It was hard to believe that I was eating lemon. Before this, I had placed a small, tasteless pill on my tongue, which was the dried powder of a fruit. syncepalum sweet A bush native to West Africa known as the miracle berry. When I later bit into a slice of lemon, my mouth was filled with intense sweetness rather than sourness.
In Benin, the berry has long been used to sweeten tart foods, due to proteins in its pulp that temporarily activate sweet taste receptors in the mouth in the presence of acid. Now it may be destined for global greatness as a major player in our quest to find healthier ways to satisfy our sweet cravings.
We all know that too much sugar is bad for us, leading to an epidemic of obesity and type 2 diabetes. So, instead, many foods and beverages contain substitutes like aspartame, stevia, and sucralose to provide so-called guilt-free sweetness. However, these products are constantly getting embroiled in controversies. In May, the World Health Organization (WHO) advised against their use for weight control and preventing type 2 diabetes – things it was previously thought they would help with.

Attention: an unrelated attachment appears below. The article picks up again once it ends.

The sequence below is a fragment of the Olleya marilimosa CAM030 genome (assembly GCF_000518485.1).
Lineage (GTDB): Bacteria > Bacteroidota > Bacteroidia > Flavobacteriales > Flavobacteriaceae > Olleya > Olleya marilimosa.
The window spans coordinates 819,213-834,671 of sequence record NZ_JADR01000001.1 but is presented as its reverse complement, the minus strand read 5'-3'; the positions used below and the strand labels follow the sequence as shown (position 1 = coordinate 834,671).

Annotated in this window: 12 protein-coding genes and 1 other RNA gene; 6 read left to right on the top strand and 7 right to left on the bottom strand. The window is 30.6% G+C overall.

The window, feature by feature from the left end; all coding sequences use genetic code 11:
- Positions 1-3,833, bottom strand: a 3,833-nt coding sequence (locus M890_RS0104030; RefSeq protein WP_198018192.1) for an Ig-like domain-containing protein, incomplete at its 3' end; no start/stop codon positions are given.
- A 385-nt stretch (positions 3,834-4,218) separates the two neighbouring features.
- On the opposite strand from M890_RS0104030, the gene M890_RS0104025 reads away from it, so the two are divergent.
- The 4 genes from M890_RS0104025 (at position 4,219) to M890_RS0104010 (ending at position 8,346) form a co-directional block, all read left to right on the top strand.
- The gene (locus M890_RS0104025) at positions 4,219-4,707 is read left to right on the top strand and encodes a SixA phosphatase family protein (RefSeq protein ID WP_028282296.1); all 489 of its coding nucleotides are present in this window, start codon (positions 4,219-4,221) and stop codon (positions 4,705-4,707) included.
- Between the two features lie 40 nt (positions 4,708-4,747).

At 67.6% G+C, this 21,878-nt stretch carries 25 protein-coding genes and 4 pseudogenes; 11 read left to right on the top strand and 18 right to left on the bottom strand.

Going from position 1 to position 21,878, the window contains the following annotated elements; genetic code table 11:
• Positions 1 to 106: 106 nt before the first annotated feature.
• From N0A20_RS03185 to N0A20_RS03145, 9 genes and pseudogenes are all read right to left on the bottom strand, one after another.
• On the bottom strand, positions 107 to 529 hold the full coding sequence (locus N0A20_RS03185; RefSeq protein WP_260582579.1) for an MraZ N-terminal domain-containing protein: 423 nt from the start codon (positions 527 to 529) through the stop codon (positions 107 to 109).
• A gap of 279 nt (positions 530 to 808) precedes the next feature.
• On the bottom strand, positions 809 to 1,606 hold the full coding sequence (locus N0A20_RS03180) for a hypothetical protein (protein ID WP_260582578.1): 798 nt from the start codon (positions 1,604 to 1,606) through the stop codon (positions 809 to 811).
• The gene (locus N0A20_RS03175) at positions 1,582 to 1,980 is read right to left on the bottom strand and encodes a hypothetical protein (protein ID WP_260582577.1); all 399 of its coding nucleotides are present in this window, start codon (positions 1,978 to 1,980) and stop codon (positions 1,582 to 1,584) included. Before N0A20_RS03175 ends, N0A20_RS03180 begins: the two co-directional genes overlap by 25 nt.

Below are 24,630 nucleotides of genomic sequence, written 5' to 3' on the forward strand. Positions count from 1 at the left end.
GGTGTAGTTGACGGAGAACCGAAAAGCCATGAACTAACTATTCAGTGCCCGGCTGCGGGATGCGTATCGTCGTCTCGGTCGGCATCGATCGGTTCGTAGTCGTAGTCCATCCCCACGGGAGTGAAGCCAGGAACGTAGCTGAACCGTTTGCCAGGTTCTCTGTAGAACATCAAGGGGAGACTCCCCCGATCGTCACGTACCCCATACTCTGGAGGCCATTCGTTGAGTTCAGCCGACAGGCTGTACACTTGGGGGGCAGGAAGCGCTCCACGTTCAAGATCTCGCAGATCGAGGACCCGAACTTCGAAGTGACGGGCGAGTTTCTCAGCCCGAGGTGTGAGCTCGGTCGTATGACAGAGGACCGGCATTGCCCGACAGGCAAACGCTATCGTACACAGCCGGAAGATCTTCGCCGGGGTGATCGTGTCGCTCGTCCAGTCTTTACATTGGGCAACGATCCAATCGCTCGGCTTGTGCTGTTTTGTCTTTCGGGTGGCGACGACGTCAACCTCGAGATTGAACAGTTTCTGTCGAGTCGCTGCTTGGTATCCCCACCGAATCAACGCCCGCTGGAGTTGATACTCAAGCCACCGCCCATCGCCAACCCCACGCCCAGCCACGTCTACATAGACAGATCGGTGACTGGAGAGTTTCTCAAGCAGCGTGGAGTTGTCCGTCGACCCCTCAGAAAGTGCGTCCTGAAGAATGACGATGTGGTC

We now have a clearer understanding of how these sweeteners affect our health, and the door has opened to a new wave of plant-derived options. Miracle berry-based sweeteners, a rare sugar derived from figs and a new type of sugar crystals are all vying for the top spot. Will they provide a healthy way to satisfy our cravings, or do we need to rethink our relationships…